With wage-and-hour lawsuits against employers proliferating, financial services companies face perhaps the biggest legal headache of all. The lengthy hours that many of their employees work potentially expose companies to tens of millions of dollars in penalties for failing to pay required overtime. But a recent jury verdict in a major class-action lawsuit against Quicken Loans Inc. could provide some relief.
In a case that began in 2004, the jury in the U.S. District Court in Detroit dashed the hopes of 359 former loan officers by finding that Quicken did not misclassify them as “administrative” employees exempt from overtime compensation. The verdict, which saved Detroit-based Quicken as much as $30 million in damages, has drawn the attention of employers across the country who have generally been under the gun in similar cases. “Insofar as certain financial services employees may no longer be pigeonholed as nonexempt, this verdict is a signal of hope for the employer community,” says Mark Tabakman, an employment defense lawyer who is a partner at the law firm Fox Rothschild in Roseland, New Jersey.
Overtime lawsuits became a particular headache for financial services employers after the Labor Department issued regulations in 2004 that said employees who exercise “discretion and independent judgment with respect to matters of significance” and whose duties are primarily office-related are exempt from overtime. This relatively narrow definition of an “administrative” employee specifically excluded financial services employees whose “primary duty is selling financial products.”
Since the regulations went into effect, major Wall Street companies including Merrill Lynch & Co., Morgan Stanley and UBS Financial Services Inc. have settled the overtime claims of stockbrokers and other employees rather than go to trial. Settlements have ranged from $11 million to $98 million. In 2009, a federal appeals court found that loan underwriters at JPMorgan Chase & Co. were nonexempt because they were “directly engaged in creating the ‘goods’—loans and other financial services—produced and sold by Chase.”
The potential liability for financial services employers is daunting. Not only do they face hefty back-pay awards going back three years for well-compensated employees, but the cases also are often filed as class actions, covering hundreds of workers. “These cases are difficult for employers to defend, and the stakes are very high,” says Quicken lawyer Jeffrey Morganroth of the law firm Morganroth & Morganroth in Birmingham, Michigan. “They’re really stacked up for settlements.”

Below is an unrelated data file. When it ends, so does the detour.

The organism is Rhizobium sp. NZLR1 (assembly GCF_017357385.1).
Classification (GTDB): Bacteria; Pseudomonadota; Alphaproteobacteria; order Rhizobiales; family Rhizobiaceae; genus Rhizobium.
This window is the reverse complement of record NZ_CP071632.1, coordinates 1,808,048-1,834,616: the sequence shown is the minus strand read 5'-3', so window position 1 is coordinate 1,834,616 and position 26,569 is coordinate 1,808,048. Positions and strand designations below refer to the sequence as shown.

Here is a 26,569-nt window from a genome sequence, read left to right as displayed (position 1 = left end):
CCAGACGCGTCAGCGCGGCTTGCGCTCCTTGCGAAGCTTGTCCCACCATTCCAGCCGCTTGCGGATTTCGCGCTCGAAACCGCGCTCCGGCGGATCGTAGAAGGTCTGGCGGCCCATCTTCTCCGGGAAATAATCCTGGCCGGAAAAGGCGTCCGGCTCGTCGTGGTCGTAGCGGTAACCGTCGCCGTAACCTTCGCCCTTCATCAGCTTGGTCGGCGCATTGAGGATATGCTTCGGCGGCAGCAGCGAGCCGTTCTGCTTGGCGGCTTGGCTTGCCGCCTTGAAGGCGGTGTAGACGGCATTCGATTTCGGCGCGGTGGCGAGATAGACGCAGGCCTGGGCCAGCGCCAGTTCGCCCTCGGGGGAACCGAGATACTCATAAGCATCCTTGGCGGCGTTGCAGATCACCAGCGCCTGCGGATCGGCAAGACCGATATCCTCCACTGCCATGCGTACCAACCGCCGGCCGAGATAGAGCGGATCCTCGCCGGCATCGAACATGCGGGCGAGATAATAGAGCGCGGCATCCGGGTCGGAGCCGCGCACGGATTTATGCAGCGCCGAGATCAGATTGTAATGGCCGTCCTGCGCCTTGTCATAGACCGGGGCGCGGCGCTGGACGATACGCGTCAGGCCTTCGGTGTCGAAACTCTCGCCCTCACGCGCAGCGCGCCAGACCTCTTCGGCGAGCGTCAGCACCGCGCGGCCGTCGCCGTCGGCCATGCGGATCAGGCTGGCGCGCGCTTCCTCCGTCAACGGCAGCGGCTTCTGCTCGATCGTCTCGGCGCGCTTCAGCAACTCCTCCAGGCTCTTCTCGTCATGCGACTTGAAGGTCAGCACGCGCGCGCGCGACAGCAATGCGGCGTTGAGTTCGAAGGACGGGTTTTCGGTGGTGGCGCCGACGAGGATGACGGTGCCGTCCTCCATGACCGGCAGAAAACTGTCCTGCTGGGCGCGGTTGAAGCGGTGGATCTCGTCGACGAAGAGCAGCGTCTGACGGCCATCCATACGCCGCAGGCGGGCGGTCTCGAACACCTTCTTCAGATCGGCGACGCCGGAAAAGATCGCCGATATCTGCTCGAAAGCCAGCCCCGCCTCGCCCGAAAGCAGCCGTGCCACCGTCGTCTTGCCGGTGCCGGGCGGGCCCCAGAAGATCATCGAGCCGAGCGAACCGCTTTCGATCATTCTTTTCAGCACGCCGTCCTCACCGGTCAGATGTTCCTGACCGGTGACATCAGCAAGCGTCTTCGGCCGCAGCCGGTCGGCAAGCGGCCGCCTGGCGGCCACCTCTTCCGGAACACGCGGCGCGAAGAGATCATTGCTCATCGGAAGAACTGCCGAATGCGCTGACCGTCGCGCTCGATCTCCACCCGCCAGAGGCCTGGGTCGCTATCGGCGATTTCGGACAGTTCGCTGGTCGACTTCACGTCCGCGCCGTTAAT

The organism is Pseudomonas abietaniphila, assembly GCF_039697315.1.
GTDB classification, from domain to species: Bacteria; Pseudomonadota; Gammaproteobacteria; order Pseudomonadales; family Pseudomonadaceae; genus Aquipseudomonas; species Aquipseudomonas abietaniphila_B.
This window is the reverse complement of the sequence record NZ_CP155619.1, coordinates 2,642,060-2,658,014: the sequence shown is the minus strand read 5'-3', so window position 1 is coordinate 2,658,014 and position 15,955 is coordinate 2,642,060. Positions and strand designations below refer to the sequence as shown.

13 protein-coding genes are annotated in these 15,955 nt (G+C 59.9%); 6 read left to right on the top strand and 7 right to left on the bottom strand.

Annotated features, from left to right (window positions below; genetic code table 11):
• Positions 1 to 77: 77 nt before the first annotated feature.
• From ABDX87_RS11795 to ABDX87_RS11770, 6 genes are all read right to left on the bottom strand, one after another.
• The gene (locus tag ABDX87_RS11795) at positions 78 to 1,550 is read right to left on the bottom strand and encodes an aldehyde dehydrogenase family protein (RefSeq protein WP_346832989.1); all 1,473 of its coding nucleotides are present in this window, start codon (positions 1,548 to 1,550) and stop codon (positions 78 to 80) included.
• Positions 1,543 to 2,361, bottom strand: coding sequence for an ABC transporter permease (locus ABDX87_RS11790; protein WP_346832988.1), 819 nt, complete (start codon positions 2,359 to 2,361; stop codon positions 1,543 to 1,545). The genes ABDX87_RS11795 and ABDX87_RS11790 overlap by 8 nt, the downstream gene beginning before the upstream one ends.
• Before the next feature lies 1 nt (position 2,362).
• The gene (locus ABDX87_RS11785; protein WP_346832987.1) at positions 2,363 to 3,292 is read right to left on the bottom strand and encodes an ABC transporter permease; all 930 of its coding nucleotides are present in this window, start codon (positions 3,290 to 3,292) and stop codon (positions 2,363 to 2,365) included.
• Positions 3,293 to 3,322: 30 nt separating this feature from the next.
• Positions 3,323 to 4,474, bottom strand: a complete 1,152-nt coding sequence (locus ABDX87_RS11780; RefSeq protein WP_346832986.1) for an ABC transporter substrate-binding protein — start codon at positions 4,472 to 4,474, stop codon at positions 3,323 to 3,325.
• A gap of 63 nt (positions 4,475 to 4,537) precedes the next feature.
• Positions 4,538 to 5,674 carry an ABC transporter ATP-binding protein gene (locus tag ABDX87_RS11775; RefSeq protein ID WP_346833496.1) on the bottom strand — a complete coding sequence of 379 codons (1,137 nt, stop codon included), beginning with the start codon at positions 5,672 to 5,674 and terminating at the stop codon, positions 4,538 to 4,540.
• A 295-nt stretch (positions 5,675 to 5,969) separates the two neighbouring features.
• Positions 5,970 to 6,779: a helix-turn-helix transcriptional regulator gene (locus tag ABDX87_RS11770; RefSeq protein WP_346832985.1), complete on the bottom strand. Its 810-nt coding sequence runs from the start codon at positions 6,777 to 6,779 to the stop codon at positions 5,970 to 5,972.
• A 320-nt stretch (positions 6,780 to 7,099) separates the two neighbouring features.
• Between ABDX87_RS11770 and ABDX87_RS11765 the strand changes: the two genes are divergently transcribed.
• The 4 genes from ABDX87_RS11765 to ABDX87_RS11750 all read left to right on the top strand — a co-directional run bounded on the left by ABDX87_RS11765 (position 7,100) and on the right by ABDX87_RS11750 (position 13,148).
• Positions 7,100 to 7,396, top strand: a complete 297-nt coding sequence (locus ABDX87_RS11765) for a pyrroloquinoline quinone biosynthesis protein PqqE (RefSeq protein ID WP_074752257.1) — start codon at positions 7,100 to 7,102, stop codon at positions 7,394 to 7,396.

The Quicken case involved mortgage loan officers who claimed they were owed overtime for work performed between March 2002 and September 2006. According to Morganroth, the defense was able to show the jury through documentary evidence and testimony that the loan officers’ work fit the administrative exemption.
“They were managing and administering the loan process,” Morganroth says. “They were not making sales calls.” Quicken, he notes, has a separate marketing division for generating prospective clients, and the loan officers exercised discretion in, among other things, deciding the pricing of loans and assessing the creditworthiness of loan applicants. In a 2010 “administrator’s interpretation” of the overtime regulations, the Labor Department said the primary duty of mortgage loan officers is making sales, but the interpretation does not apply retroactively, making it moot for the Quicken plaintiffs. “This was a case of an employer who said, ‘I’m not going to roll over and settle. ... Someone has to stand up,’ ” Morganroth says.
Whether other financial services employers should take a similarly aggressive approach toward overtime claims is not clear. Fox Rothschild’s Tabakman says the “conservative answer” for employers is to treat employees as nonexempt. But with employees often working 50 to 60 hours a week, that can mean paying out “millions of dollars on the front end” just to avoid the risk of being sued.
As for the Detroit verdict, the Quicken loan officers plan to appeal. Plaintiffs’ lawyer Don Nichols of the Minneapolis law firm Nichols Kaster says the trial judge erred in instructing the jury on the “discretion” standard for exempting employees from overtime. “They must have discretion in matters of importance,” he says. “That’s where the rubber meets the road.”
Nichols has three other overtime class-action lawsuits pending against Quicken. “The fight is not even half-over; it’s not even a third over,” he says.
Meanwhile, the lawsuits keep coming. Last December a former loan underwriter at Stearns Lending sued the Santa Ana, California, company in U.S. District Court in San Francisco, alleging it misclassified her as exempt. The trial is set for February 2012. “The bottom line is that lending companies whose underwriters are mainly responsible for the production and/or sale of loans, as opposed to the management and operation of the business, face significant risk and should engage in an internal examination of these types of classifications,” Tabakman says.
Workforce Management, May 2011, p. 6 -- Subscribe Now!